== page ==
Home News Reports Congress' drama in Goa a year after elections, reflects their disregard for Court verdicts and the Constitution

Congress’ drama in Goa a year after elections, reflects their disregard for Court verdicts and the Constitution

BJP’s BS Yeddyurappa took oath as Karnataka Chief Minister at 9 am today after his party was invited to form the government, and given 15 days to prove majority by the governor. The Congress, to ensure that does not happen, approached the Supreme Court late at night and asked for the swearing-in to be stopped. Three judges of the Supreme Court heard the petition in an unprecedented 2 am hearing, but refused to stay the oath-taking ceremony.

History seems to be repeating and the suspense over the government formation in Karnataka recalls the post-election situation in Goa in 2017. Governor Mridula Sinha that time had invited BJP leader Manohar Parrikar to form the government ordering a floor test to remove all possible ambiguities.

In the 2017 Goa Assembly elections, the BJP had won only 13 of the 40 seats. The Congress emerged as the single largest party with 17 seats. Goa Congress Legislature Party leader Chandrakant Kavlekar moved the Supreme Court on March 13, 2017, challenging the Governor’s decision to invite Parrikar to form the government.

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Senior advocate Abhishek Manu Singhvi, on behalf of the Congress, contended that since there was no pre-poll alliance, the Governor should have first asked the single largest party if it was in a position to form the government. The court, however, ruled that in such a situation, the Governor had discretionary powers and at the same time observed that “If the single largest party has the majority, then no such question has to arise. But when no political party is in majority, then it is the bounden duty of the Governor to see who can form the government. If nothing happens, then the Governor is duty-bound to call the leader of the single largest party but if someone goes to the Governor with a list of supporters, then it is a different issue altogether. Here, at no point in time, you (Congress) have demonstrated that they (BJP) don’t have the numbers but you do. Eventually, it is the question of healthy constitutional convention subject to the numbers,” it said.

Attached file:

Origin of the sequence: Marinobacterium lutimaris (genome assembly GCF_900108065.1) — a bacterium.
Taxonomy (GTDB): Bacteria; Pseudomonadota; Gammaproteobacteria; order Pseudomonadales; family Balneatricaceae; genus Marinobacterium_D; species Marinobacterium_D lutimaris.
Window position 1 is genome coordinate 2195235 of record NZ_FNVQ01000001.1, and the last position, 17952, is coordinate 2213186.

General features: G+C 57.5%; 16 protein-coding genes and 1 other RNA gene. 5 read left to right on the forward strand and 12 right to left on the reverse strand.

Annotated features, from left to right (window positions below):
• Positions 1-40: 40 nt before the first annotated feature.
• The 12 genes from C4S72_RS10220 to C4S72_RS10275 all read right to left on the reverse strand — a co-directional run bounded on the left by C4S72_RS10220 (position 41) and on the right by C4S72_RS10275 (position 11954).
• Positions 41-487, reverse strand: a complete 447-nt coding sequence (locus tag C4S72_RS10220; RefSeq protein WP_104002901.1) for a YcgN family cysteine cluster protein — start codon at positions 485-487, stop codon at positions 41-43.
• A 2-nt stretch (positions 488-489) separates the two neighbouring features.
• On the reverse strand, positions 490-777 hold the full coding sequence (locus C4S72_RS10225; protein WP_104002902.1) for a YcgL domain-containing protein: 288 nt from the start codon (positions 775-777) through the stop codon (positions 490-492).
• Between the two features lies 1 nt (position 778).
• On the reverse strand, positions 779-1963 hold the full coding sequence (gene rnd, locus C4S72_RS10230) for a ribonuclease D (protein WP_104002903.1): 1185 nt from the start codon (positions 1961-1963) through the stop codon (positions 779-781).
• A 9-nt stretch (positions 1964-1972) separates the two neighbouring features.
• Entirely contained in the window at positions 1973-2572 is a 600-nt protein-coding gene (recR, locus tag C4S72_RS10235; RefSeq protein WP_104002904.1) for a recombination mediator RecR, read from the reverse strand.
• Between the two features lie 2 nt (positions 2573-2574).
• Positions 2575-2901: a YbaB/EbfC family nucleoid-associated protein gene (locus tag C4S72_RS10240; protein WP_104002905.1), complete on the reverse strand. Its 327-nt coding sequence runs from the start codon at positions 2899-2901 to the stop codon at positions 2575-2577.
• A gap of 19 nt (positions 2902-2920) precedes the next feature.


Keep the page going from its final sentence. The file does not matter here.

Now, it seems Congress has turned the entire situation in an ego battle. After the Karnataka drama, they have claimed that after a year of government formation in Goa, they are going to march to the Governor’s house and demand that Congress be allowed to form the government (since they were the single largest party back then) and dismantle the current, full functional, stable government.

They don’t seem to realise that both times, whether in Goa or Karnataka, the fault lay with their fast asleep party president. In the Goa fiasco, neither party had a clear mandate and BJP was invited to form the government because they staked the claim and asserted that they had the numbers. The court asserted that at no point did Congress demonstrate that the BJP does not have the numbers to form the government. Rahul Gandhi was caught snoozing and despite being the single largest party didn’t stake claim to form the government.

In Karnataka, again since there was no clear mandate, and in the event of no pre-poll alliances, when both parties staked claim, the single largest party was invited to prove majority.

The verdict also made clear, that in such events, the Governor had discretionary powers to decide.

If the verdict delivered by the court when Congress had contested the Goa government is read, it is evident that both Goa and Karnataka decisions by the Governor are legitimate.

What Congress is doing now, is trying to dismantle a functioning government in Goa simply to get power, even if the state is affected in the process.

In both cases, it was the Governor’s discretion, and in both cases, it was because Rahul was snoozing, that the decision was delivered as it was.

Even lawyer Mukul Rohatgi explained the difference between the Goa scenario and Karnataka.

The irony of the situation is Congress has been crying over the same subject since 1952. The Governer’s decision post-Karnataka election has been the same as it was way back in 1952 during the first general election in Madras. That time too the Governor had invited the leader of the single largest party and a person to most likely to command a stable majority to form the government.

The Congress is well aware from innumerable instances in the past that the governor has the right to exercise discretion and appoint a government that is likely to have numbers in a floor test.

As the news of Congress’ drama in Goa trickled in, it was also reported that RJD’s Tejaswi Yadav was trying to pull a similar stunt in Bihar. Social Media erupted with reactions. Some were amused, others, disgusted.

Congress was also reminded that if they were confident of their numbers, they should simply bring a ‘no-confidence motion’ instead of resorting to such theatrics.

It’s time the Congress stops this brouhaha over petty issues, shows faith in the Constitution and the Indian Judicial system and rather indulging in this blame game start working towards its future endeavours because owing to the flawed and untimely decisions taken by the Congress party president the future of the party looks seemingly bleak.

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